Jobs was… not a classic old-school hacker. He was, outwardly at least, a classic hippie with a passion for Eastern philosophy and Bob Dylan, a “people person” with little patience for programming or engineering. Nevertheless, the reality distortion field allowed him to talk his way into a technician’s job at rising arcade-game manufacturer Atari. He even got Atari to give him a summer off and an airline ticket to India to do “spiritual research.” In spite of it all, though, the apparently clueless Jobs just kept delivering the goods. The reason, of course, was Woz, who by then was working full-time for Hewlett Packard during the day, then doing Jobs’s job for him by night. The dynamic duo’s finest hour at Atari was the arcade game Breakout. In what at least from the outside has all the markings of a classic codependent relationship, poor Woz was told that they had just four days to get the design done; actually, Jobs just wanted to get finished so he could jet off to attend the harvest at an apple orchard commune in Oregon. (You just can’t make some of this stuff up…) Woz met the deadline by going without sleep for four days straight, and did it using such an impossibly low number of chips that it ended up being un-manufactureable. Atari engineer Al Alcorn:
“Ironically, the design was so minimized that normal mere mortals couldn’t figure it out. To go to production, we had to have technicians testing the things so they could make sense of it. If any one part failed, the whole thing would come to its knees. And since Jobs didn’t really understand it and didn’t want us to know that he hadn’t done it, we ended up having to redesign it before it could be shipped.”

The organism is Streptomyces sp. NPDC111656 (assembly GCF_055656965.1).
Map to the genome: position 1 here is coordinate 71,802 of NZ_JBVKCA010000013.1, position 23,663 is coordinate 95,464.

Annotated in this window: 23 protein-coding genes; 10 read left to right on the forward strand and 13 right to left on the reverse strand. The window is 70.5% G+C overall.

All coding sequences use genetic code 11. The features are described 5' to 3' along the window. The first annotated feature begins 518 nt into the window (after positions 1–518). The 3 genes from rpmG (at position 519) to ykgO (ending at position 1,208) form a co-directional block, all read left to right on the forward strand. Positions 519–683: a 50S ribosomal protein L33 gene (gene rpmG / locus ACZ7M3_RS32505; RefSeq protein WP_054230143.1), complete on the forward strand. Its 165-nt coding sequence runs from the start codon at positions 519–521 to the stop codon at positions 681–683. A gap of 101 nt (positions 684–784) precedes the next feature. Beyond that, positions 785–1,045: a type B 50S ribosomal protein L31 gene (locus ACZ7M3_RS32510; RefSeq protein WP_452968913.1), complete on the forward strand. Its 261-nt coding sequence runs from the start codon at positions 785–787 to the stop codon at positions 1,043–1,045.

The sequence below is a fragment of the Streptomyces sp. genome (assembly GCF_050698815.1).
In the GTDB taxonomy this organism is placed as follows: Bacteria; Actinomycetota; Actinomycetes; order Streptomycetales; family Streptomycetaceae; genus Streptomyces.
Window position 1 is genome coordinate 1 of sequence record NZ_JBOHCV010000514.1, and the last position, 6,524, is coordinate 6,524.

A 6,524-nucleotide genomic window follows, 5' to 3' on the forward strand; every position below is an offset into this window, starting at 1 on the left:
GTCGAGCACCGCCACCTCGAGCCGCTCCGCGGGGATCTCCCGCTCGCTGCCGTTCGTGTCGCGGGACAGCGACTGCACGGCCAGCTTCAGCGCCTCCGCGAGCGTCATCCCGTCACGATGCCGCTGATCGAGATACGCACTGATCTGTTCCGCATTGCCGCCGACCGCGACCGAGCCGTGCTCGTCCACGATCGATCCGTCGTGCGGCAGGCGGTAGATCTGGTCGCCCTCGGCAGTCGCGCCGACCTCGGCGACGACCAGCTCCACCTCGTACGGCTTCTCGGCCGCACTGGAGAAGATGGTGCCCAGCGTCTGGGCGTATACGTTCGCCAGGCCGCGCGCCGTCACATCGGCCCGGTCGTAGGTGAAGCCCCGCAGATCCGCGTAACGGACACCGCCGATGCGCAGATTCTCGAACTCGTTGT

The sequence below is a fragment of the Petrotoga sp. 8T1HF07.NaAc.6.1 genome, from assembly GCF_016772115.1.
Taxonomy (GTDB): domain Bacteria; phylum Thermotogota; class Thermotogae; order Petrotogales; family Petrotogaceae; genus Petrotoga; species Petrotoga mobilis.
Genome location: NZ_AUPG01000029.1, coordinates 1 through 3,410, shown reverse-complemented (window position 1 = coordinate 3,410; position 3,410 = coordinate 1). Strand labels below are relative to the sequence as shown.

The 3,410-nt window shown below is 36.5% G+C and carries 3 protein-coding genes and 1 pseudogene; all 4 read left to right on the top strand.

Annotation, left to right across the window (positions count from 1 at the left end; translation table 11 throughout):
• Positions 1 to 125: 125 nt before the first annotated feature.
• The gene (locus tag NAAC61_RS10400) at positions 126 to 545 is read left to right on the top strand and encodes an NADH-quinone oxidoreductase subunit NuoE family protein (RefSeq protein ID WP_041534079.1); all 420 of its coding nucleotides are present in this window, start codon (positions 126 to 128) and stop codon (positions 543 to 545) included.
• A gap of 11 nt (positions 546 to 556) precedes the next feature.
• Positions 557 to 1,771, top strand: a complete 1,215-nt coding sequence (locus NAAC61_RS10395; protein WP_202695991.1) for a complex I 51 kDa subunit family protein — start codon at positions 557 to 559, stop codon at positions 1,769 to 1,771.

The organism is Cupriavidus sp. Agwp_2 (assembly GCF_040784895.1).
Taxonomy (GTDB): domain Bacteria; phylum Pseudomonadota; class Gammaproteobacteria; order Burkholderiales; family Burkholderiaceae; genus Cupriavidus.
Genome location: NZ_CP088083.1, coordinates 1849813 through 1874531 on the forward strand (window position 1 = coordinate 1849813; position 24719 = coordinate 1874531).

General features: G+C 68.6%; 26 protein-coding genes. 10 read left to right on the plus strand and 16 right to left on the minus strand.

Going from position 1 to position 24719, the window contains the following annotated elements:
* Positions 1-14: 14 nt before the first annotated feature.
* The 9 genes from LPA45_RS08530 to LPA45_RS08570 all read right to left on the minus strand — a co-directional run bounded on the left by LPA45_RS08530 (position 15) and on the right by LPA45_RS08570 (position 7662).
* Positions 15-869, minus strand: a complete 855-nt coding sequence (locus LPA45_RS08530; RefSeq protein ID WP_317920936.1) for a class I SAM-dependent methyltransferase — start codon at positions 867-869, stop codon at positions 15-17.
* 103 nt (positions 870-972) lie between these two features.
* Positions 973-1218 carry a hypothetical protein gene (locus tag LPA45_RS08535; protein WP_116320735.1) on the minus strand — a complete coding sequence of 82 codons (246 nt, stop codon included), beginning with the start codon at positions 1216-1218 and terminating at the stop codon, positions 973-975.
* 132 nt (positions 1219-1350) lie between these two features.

But Jobs made it to the apple festival, and also got that $5000 bonus he neglected to tell Woz about to spend there. Even in 1984 Woz still believed that he and Jobs had earned only $700 for a design that became the big arcade hit of 1976.
We can really only speculate about what caused Woz to put up with treatment like this — but speculation is fun, so let’s have at it. Woz was one of those good-hearted sorts who want to like and be liked, but who, due to some failure of empathy or just from sheer trying too hard, are persistently just enough out of sync in social situations to make everything a bit awkward. Woz always seemed to laugh a little bit too loud or too long, couldn’t quite sense when the time was right to stop reciting from his store of Polish jokes, didn’t recognize when his endless pranks were about to cross the line from harmless fun into cruelty. For a person like this the opportunity to hang out with a gifted social animal like Jobs must have been hard to resist, no matter how unequal the relationship might seem.